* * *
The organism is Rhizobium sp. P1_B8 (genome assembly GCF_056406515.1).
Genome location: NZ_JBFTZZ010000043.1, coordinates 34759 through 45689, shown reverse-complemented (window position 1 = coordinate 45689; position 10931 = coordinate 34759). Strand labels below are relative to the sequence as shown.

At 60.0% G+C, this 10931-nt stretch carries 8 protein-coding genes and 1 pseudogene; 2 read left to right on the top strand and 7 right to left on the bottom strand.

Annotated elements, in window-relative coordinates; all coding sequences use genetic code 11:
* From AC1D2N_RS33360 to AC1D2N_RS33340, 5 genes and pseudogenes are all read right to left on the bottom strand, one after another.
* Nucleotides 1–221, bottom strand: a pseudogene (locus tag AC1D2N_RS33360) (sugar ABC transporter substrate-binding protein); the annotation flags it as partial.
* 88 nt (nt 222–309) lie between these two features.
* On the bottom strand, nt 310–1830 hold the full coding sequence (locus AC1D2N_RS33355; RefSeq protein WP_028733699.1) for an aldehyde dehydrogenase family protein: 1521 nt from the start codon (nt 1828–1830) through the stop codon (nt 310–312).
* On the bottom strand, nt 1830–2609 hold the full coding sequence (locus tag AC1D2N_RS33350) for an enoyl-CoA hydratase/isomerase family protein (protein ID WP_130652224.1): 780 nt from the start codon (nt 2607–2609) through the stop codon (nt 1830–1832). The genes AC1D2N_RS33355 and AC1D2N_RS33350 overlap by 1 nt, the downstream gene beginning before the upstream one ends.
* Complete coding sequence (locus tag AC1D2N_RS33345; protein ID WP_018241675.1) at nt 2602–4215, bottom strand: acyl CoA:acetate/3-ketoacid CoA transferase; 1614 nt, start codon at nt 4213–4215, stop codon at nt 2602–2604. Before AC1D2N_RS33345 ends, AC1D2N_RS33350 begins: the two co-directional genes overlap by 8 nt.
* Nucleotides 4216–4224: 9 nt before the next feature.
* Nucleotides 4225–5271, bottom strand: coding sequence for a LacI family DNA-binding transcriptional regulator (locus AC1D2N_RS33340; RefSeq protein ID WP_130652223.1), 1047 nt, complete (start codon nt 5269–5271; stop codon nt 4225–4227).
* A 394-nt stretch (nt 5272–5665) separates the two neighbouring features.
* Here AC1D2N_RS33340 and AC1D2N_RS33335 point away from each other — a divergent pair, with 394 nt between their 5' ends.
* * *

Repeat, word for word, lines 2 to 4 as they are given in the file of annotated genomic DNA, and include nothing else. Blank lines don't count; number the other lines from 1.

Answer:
Genome location: NZ_JBFTZZ010000043.1, coordinates 34759 through 45689, shown reverse-complemented (window position 1 = coordinate 45689; position 10931 = coordinate 34759). Strand labels below are relative to the sequence as shown.

At 60.0% G+C, this 10931-nt stretch carries 8 protein-coding genes and 1 pseudogene; 2 read left to right on the top strand and 7 right to left on the bottom strand.

Annotated elements, in window-relative coordinates; all coding sequences use genetic code 11: